The importance of sharing wisdom with others touched by HD

This awareness month, remember the power of your lived experiences

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by Carlos Briceño |

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Watching my wife, Jill, give advice to people touched by Huntington’s disease (HD) during a recent online support group meeting reminded me of the importance of sharing wisdom. Knowing she’s gene-positive for the rare, terminal illness she inherited from her late father has given her the opportunity to share her knowledge before HD takes away her ability to do so.

I’m writing this column during Huntington’s Disease Awareness Month because it’s imperative that those affected by HD — whether they have it themselves or love someone who does — share their knowledge and wisdom with others.

One of the many wonderful things about Jill is that she likes to look at things differently, which has helped her see the big picture and give spot-on advice.

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Five photos showing people affected by Huntington's disease, who are sharing their real-life stories during Huntington's Disease Awareness Month, are hung with clips on a string above the words 'Community Spotlight.'

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Jill’s approach

Here’s an example. Not long after we were married, we were invited to a baby shower. As we headed to Target to shop, I asked if we were getting something off the expectant parents’ wish list, but Jill shook her head no.

After we arrived at the store, she picked up a large towel and headed for an area that didn’t look as if it had anything for newborns. I wondered why. As she grabbed several outfits in increasing sizes, she explained that everyone wants to buy things for an infant. And while those things are supercute, the baby doesn’t stay tiny for long. They grow quickly and change sizes so rapidly that parents may not even have a chance to use all of the clothes bought for them.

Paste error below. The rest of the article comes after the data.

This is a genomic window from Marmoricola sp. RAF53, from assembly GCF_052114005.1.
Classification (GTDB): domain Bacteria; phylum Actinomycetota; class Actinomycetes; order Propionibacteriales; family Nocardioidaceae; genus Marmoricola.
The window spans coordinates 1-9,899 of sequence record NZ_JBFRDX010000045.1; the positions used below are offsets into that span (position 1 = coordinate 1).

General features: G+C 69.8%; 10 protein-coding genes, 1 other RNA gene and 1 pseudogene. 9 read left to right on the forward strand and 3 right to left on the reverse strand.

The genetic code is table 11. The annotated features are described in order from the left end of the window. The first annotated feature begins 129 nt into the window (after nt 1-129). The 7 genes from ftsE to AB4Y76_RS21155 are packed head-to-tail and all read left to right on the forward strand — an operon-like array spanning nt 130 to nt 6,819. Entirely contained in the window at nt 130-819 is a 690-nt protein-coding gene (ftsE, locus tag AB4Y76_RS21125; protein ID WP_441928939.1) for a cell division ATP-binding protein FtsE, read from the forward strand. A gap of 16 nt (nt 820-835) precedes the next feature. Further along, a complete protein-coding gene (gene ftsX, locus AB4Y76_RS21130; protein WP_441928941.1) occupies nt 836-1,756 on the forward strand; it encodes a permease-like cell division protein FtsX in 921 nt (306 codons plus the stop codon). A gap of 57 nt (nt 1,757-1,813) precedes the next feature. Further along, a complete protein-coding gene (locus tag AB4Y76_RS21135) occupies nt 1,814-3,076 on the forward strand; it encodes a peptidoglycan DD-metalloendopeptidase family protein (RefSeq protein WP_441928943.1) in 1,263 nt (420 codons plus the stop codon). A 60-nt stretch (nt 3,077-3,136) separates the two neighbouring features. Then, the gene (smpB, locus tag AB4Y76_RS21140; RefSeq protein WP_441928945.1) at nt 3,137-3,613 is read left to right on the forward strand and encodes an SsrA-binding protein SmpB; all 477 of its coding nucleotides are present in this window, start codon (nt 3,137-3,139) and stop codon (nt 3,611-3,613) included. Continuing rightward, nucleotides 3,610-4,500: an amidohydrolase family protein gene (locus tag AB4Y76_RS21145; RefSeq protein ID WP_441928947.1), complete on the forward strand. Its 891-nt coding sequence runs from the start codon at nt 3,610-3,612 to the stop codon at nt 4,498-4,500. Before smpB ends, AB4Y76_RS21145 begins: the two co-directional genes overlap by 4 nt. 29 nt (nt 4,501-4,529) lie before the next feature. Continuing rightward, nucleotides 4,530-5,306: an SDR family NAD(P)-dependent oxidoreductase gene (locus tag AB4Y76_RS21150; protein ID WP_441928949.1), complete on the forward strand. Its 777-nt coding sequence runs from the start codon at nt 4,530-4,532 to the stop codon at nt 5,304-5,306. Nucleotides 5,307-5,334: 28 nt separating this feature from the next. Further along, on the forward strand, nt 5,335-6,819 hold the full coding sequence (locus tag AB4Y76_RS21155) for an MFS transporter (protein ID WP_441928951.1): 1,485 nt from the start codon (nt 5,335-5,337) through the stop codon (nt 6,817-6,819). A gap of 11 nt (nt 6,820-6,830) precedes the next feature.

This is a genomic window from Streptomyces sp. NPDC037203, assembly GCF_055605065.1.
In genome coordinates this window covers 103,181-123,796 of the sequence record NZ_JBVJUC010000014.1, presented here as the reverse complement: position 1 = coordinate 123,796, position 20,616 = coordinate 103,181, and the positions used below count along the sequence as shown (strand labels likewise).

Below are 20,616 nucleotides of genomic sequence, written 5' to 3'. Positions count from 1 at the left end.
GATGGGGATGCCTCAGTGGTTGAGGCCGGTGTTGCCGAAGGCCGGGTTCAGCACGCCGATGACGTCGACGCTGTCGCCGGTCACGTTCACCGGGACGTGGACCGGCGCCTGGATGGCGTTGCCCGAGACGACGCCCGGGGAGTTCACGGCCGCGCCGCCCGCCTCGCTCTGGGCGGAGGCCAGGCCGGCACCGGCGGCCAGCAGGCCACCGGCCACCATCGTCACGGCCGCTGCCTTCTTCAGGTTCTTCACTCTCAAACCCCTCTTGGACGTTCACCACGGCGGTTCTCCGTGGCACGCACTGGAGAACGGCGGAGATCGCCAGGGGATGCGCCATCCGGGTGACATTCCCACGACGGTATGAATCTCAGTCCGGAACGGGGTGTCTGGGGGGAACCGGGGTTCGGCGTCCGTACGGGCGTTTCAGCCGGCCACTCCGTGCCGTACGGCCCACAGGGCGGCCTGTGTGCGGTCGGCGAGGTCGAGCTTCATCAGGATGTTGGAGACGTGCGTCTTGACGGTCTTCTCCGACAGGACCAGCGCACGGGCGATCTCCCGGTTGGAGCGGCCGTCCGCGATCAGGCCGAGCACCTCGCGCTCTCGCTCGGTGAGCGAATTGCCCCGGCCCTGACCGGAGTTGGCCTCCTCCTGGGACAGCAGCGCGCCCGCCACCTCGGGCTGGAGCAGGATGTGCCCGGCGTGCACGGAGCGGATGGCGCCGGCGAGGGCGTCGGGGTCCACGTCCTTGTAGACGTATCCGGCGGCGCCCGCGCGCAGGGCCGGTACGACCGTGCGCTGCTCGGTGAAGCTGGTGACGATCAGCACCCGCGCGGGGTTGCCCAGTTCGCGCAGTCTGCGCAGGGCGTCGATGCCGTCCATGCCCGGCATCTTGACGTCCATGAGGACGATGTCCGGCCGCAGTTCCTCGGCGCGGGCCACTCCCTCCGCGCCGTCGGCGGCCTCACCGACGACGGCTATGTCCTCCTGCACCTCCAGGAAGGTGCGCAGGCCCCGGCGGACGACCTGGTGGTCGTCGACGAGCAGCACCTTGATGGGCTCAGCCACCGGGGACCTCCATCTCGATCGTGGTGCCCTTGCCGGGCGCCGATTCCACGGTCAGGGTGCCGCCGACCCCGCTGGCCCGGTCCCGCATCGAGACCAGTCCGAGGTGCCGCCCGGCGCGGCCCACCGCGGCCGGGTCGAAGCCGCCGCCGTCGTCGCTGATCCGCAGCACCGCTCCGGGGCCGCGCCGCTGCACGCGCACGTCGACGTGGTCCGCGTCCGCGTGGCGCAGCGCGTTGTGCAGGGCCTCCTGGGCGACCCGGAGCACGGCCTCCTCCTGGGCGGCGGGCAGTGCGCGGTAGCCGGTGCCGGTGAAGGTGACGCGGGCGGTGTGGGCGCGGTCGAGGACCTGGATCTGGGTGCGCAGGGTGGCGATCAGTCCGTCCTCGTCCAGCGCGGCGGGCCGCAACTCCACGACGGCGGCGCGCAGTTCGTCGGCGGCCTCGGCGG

“We have to think ahead for them by getting stuff that will fit in the future,” she said.

Then she walked over to the stroller section. I looked at the expensive prices and wondered how much she was going to spend. Jill just smiled and grabbed a small, inexpensive thing called an umbrella stroller. Another explanation was needed.

Jill said that after the birth of her child — my stepdaughter, Alexus — her mom told her that the big expensive strollers are wonderful, but they’re also heavy, bulky, and eventually require too much effort for day-to-day activities. Jill discovered that her mom was right. The bigger stroller became a clothes hanger, and the umbrella stroller her mom had purchased became the one she used.

When Jill and I left for the baby shower, she used the towel, which was also a gift, to wrap the clothes. I realized that what Jill does is simple. She listens to advice and then acts thoughtfully and practically based on her own experiences. She doesn’t just follow the crowd; she truly considers what benefits others.

I love Jill’s approach to giving advice. It’s not about doling out generic tips, but sharing insights gained through lived experiences.

In many ways, Jill’s ability to offer guidance extends beyond practical matters like baby showers. During her journey with HD, starting with being a caregiver to her father, she has amassed a wealth of knowledge about navigating life’s challenges with grace and resilience. Whether it’s managing symptoms, coping with emotional hurdles, or finding joy in the smallest moments, Jill has a knack for distilling her experiences into valuable nuggets of advice.

As we navigate this journey together, I find myself constantly in awe of her strength and positivity. Despite the uncertainties that lie ahead, Jill remains steadfast in her determination to make a difference, to share her wisdom with others touched by HD, and to live each day to the fullest.

This month is a reminder of the power of advice. When shared with love, humor, and genuine care, our wisdom and suggestions have the ability to uplift, inspire, and make a lasting impact on those who receive it. I’m eternally grateful to have Jill by my side, guiding me with her light through the darkness and chaos of life with HD.

Note: Huntington’s Disease News is strictly a news and information website about the disease. It does not provide medical advice, diagnosis, or treatment. This content is not intended to be a substitute for professional medical advice, diagnosis, or treatment. Always seek the advice of your physician or other qualified health provider with any questions you may have regarding a medical condition. Never disregard professional medical advice or delay in seeking it because of something you have read on this website. The opinions expressed in this column are not those of Huntington’s Disease News or its parent company, BioNews, and are intended to spark discussion about issues pertaining to Huntington’s disease.


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